The Solway itself is the third largest estuary in the UK, but there are several estuaries, rivers along with many smaller gills, becks and burns, which flow into the Firth, contributing to the character and physical features of the area.

The Scottish side of the Solway Firth features six major estuaries within its boundaries. These estuaries are indentations formed from the expansion of the firth, and therefore are semi-enclosed, and open to the salt water of the Solway while also being supplied with fresh water from rivers.

Site Grid Ref Type Total Area (ha) Inter-
Area (ha)
Shoreline Length (km)
42,056 27,550 213.6
Firth &
Fjard 1,290 1,289 44.4
Fjard 1,144 825 28.6
Fjard 790 790 19.9
Fjard 4,728 3,340 24.3
Linear Shore 1,228 1,196 27.5

Table Source; Original Solway Review


In addition to estuaries there are several rivers which flow into the Solway on both sides, detailed in the table below.

Site Scotland/England (both listed east to west)
Kirtle Water Scotland
River Annan Scotland
Channel of Lochar Water Scotland
River Nith Scotland
Urr Water Scotland
River Dee Scotland
Water Of Fleet Scotland
River Cree Scotland
River Bladnoch Scotland
Water of Luce Scotland
Piltanton Burn Scotland
River Sark Scotland/England
Channel of River Esk England
River Eden England
Channel of River Whampool England
Channel of River Waver England
River Ellen England
River Derwent England


Image; River Locations map from the original Solway Review. © Solway Firth Partnership.

Physical characteristics

Solway Islands

The Solway Firth includes several small islands, often uninhabited, none with more than a single dwelling, but some also having lighthouses and/or archaeological interests. These islands are home to wonderful wildlife and provide stunning views across the Solway Firth.

Hestan, Rough, Barlocco, and Ardwall islands are accessible under very specific tidal conditions. None are accessible other than at low, or very low tide. The accessibility is variable at each island so before visiting any of these islands visitors must research including, but not limited to, type of terrain for access, island ownership and designations, conditions, tide times, and weather. They must also be extremely cautious of incoming tides, quicksand and other potentially dangerous conditions.

The Scares/ Scare Rocks/ The Scars/ Scar Rocks – these are rock islands located at the mouth of Luce Bay. The largest rock is known as ‘Big Scare’. They are leased to the RSPB as part of the Mull of Galloway RSPB reserve and are located within the Luce Bay and Sands Special Area of Conservation. The islands are inaccessible which helps minimise disturbance of the colony of Gannets which nest on the islands.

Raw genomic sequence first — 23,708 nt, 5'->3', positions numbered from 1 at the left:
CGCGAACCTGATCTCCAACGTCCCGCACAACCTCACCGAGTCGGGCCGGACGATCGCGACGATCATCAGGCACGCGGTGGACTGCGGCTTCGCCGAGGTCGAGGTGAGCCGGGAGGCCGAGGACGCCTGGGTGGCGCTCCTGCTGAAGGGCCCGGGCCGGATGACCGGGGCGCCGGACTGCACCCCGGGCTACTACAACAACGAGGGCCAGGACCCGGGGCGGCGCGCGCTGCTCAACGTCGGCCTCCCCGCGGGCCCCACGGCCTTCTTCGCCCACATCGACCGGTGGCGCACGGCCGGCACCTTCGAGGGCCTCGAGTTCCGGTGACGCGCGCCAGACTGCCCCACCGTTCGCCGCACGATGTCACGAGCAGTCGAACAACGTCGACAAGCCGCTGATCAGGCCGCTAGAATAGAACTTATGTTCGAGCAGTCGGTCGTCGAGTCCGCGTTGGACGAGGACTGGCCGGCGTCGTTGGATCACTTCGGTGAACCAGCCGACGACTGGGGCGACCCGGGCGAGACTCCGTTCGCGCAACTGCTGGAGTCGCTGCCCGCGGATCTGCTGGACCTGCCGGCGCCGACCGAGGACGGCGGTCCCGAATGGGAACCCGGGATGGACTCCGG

Islands Of Fleet
Murray Isles – These islands were gifted to the National Trust for Scotland. They are located in Wigtown Bay and are important for birds, hosting a colony of cormorants and breeding gulls
Ardwall Island – This is the largest of the ‘Islands of Fleet’ and is of archaeological interest, with remains of a chapel, burial grounds, and a medieval hall house. Read more about the site on Canmore – the National Record of the Historic Environment.
Barlocco Island – This is the island closest to shore of the Islands of Fleet group.

Little Ross Island – Located at the mouth of Kirkcudbright Bay just off the coast from Ross. The island is 29 acres and is privately owned. The lighthouse which is on Little Ross was not part of the sale of the island, most recently sold in 2017, but the sale included the former keepers cottages which now form one home. The island is also known for a murder in 1960 when a relief lighthouse keeper was killed by the assistant keeper.

Hestan Island – This island is located in the mouth of Auchencairn Bay and has a lighthouse. There is a cottage which is privately let. There are also remains of a Manor House completed in 1342, built by Edward Balliol.

Rough Island – Located within the Rough Firth, Rough Island is south west from Rockcliffe. The island is owned by the National Trust for Scotland and is a bird sanctuary and therefore visiting is not permitted during breeding season, May-July. Oystercatchers and ringer plovers breed on the island with many more wildfowl and waders in the area.


Image; Rough Island. © N. Coombey/ Solway Firth Partnership.

Physical characteristics

Physical Features and Heritage

The sense of place, history, and folklore surrounding the Solway is often based in physical features of the firth and coast. Due to the physical location of the Solway, as the estuary both divides and links Scotland and England, the area has been the centre of many stories of power struggles between these two countries.

Some sites around the Firth which have been the location of battles, historic and heritage points of interest, and inspired stories and folklore linked to the Solway are listed below.



  • Edward the I monument, Brugh By Sands
  • Battle of the Solway Mosses, Burgh Marsh
  • Hadrian’s Wall, starts at Bowness on Solway
  • Bell Raid, between Annan and Bowness on Solway
  • Robert Burns, Annan
  • Roman Forts, e.g Bowness on Solway, Brugh By Sands
  • Fortlets, e.g. Milefortlet 21 (North of Maryport)
  • Castles, e.g. Dunskey Castle, Portpatrick
  • Salt pans, Crosscanonby, Southerness




Image; Devil’s Stone. © Solway Firth Partnership.